The issues at hand: what is the current trend of inevitable climate change, what portion of that change is man caused, and what can or should we do to prepare for or mitigate it?  A secondary question, and a critical one for those trying to formulate policy regarding climate change, is what bias exists among those ‘ologists’ studying the phenomena?  When scientists tell us that the science is settled, they have ceased to be scientists and have become advocates.  Their efforts are then spent proving what they have established to be true. Peer review becomes verification, dogma and evangelism.

Have they first defined, and then conformed to an ideological and political narrative? Have the data and statistics been bundled, and do their interpretation and resulting policy recommendations form a consistent drum beat?  Unfortunately, there are dual beats, which are unalterably opposed and express a clear schism along political lines.  Not a good setting to try and do the right thing or the effective thing, if indeed, there is such a policy to be found.

To oversimplify, the right tends to deny there is global warming, and if there is,  it is within the limits of normal climate cycles. Even if it isn’t, what can we do about it, since the worst perpetrators of the CO2 and particulate emission are rapidly growing formerly third world economies that deeply resent former massive despoilers of the environment, who are now preaching with the fervor of recent converts.  “We’ll inhibit our growth by layering on the costs of responsible energy policy when we’ve caught up to you who operated under the old rules while you grew your economy and lifestyle.” Or something like that.

For the left, which includes almost all of academia, current government policy makers and major media, global warming is established science, a panicked crisis, and the only solution is to lower carbon based energy source use precipitously through whatever draconian enforcement and rule making necessary. Economic consequences be damned.  The data that is not reformulated to fit a model curve show that in the last decade the warming has leveled off, which conflicts with the models created by the very scientists who bang the drum.  These models have failed utterly in predictive capability when put to the test.  To jigger the measurements to conform to the models is a continuing, largely unreported scandal and justified by the perpetrators in tweaking the data to conform because, after all, the model must be right, and is for the greater good anyway.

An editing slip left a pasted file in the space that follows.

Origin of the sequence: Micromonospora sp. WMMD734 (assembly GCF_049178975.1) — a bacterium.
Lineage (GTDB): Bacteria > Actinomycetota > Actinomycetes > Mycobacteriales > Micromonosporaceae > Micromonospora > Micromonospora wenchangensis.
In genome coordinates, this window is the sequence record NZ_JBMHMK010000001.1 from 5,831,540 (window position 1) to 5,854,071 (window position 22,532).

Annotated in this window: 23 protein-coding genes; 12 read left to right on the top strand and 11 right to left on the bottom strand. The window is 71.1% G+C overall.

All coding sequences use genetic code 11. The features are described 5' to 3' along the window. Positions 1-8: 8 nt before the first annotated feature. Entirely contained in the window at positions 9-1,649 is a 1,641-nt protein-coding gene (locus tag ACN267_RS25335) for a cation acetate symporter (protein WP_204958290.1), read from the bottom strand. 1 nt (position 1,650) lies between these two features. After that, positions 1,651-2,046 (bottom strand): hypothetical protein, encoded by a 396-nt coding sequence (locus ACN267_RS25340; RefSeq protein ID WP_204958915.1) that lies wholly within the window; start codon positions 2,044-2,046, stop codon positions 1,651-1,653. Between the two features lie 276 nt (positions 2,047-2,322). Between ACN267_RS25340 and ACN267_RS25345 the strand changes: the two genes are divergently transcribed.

Can we listen to Ike on this?  Has money fatally infected science with an unholy predisposition?  To wit: government bureaucracy, especially left leaning bureaucracy, has as its most sacred postulate a necessity to regulate and to metastasize.  This amorphous, consuming blob through confiscatory tax policy takes our money and among many other self-serving profligacies dispenses grants to scientists.  Scientists have devolved from truth seekers into grant seekers and peer recognition junkies.  Grant seekers get money by conforming to the narrative beloved by the regulators and funders.  Peer reviewed scientific papers bear fruit when their conclusions conform to the same narrative, a narrative perpetuated by other grant seekers and the grant dispensers.  Can this self-perpetuating conformity be healthy for truly unbiased truth seeking?  Of course it can’t.

“Live the questions now. Perhaps you will then gradually, without noticing it, live along some distant day into the answer.” Ranier Maria Rilke

Interesting counterpoint.  See Youtube video with an award winning meteorologist, John Coleman, “How the Global Warming Scare Began“:   Link here.

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Filed under Background Perspective